The Basics of LGBTQ Affirmative Philosophy
If they existed it was in three ways, all negatives, a group of sinners, “an abomination the eye of God; as a group of criminals for whom sex was against the law; and as a category the mentally ill, in the Diagnostic Statistical Manual of the American Psychiatric association defined them.
That was the condition of life for Homosexuals in this country on the Friday night in 1969 when New York City raided a gay bar in Greenwich Village called “The Stonewall Inn”. I was a bar that had been raided many times before. It was a population-In New York and elsewhere - that was accustomed to raids and arrests. But that night for the first time, the usual acquiesce turned into a violent resistance. There where stones thrown windows and doors broken, flames and people running in the street. It was not exactly the big time as riots go, but it was historic-a departure from the past. From that night the lives of millions of gay men and lesbians, and the and the attitude toward them of the larger culture in which the lived, began to change rapidly. People began to appear in public as homosexuals, demanding respect. And the culture began to react to them. (1) Just 50 years ago Stonewall Riots was the first step in LGBTQ liberation and struggle of equal rights in the United States.
Much has changed in the past 50 years once identified as “sinners, criminals, or an abomination” had changed and so did the listing as mentally ill has been dropped from the Diagnostic Statistical Manual and identify with more acceptive terms like families, partners, neighbors, and friends.
As society changes, we develop ways to identify or label our relationships with others. In today’s modern culture it is more common to hear the phrase “LGBTQ friendly”, “Gay Friendly”, and we have stepped away from identifying oneself as what was seen as abrasive and antiquated term “Gay tolerant”. Another term we are slowly becoming aware of is “LGBTQ Affirmative”.
LGBTQ Affirmative psychotherapy states that “Homosexuality or bisexuality is not a mental illness, in accordance with global scientific consensus. In fact, embracing and affirming gay identity can be a key component to recovery from other mental illnesses or substance abuse” (2) and is just starting to get some momentum and resources that support this approach.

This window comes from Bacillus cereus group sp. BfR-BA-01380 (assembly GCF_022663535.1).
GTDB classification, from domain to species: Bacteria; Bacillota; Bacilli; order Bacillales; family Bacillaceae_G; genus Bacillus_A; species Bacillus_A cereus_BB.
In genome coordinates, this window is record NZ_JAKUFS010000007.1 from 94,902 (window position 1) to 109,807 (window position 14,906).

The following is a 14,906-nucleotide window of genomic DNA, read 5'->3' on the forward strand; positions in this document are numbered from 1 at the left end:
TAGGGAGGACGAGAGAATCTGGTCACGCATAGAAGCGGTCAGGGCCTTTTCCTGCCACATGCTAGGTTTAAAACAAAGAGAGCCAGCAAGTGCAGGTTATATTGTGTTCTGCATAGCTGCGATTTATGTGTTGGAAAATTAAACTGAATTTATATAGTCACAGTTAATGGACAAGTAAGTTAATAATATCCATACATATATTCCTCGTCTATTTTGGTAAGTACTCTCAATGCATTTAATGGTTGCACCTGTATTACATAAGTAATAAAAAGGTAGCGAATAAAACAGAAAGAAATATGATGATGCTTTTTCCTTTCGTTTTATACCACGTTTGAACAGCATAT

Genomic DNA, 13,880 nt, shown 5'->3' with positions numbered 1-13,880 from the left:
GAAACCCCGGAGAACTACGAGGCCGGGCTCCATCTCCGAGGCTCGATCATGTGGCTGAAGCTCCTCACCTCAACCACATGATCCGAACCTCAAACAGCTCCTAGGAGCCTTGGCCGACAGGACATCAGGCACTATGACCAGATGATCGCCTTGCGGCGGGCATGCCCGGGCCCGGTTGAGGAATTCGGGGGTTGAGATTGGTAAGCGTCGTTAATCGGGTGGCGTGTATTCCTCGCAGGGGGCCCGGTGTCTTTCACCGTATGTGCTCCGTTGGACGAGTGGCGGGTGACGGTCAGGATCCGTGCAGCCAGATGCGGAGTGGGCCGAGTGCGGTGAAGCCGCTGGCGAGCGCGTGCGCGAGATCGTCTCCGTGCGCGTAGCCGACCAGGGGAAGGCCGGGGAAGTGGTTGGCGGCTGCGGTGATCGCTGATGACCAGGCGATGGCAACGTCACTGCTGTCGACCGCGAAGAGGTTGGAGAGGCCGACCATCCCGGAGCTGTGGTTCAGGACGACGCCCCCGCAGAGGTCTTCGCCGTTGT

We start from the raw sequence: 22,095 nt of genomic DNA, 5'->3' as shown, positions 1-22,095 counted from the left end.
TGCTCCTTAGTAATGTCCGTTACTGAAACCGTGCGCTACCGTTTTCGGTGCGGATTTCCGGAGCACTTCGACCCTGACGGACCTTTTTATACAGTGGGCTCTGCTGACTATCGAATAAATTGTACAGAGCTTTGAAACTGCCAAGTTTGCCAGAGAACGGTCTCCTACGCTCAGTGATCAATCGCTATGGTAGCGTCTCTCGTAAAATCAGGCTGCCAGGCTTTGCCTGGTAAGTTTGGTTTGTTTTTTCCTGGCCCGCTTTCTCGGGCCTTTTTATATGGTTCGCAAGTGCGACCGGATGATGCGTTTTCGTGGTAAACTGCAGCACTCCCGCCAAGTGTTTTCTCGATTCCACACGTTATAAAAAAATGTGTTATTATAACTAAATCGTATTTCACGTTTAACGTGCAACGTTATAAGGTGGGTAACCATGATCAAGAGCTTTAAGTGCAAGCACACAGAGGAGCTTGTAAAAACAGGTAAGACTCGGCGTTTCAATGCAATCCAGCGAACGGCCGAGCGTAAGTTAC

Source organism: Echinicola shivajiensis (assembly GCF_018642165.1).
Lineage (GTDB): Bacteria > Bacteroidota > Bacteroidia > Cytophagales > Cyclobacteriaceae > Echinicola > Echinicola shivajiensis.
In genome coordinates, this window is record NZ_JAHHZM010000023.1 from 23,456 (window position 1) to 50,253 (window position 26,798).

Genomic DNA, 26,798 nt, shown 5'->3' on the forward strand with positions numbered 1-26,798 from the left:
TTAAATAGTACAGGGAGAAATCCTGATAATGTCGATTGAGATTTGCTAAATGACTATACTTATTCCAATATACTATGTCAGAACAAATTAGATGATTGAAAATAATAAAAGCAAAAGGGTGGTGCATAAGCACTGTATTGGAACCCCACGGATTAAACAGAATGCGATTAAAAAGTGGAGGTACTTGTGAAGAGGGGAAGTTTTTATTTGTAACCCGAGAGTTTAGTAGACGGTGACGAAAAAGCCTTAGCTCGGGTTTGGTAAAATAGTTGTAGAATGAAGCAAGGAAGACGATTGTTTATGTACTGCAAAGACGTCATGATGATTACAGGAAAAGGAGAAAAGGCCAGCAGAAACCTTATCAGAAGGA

For many LGBTQ persons who seek therapy often look for therapist that will be able to feel comfortable enough to work with and often find these terms difficult to distinguish what friendly or affirmative means when seeking support and understanding. With respect, many therapists work with LGBTQ identified clients, though open minded, supportive, and liberal in their approach may have had few resources or training with LGBTQ Affirmative Therapy modalities until recently.
It has been documented that LGBTQ’s may find themselves struggling and feeling the need to explain and educating a therapist when it comes to the diversity of sexual orientation, gender identity, gender expression even when the therapist may have experience with and personally identify as LGBTQIA themselves. These individuals also may fear the stigma and discrimination that sometimes occurs when a person struggles with the healthcare system with physical and mental health issues outside of LGBTQ centers that work specifically with this population.
LGBTQ affirmative therapy specializes in addressing some of the deeper issues that these individuals face in a heteronormative religious society and begin to explore their experience with the impact of cultural norms, trauma and internalized homophobia.
As a LGBTQ Affirmative therapist, I feel fortunate to work in a treatment center that is open and welcoming of the LGBTQ population in the gentrified heart of West Hollywood as some like to call “The Gayborhood” and have the opportunity to work with individuals, families and couples.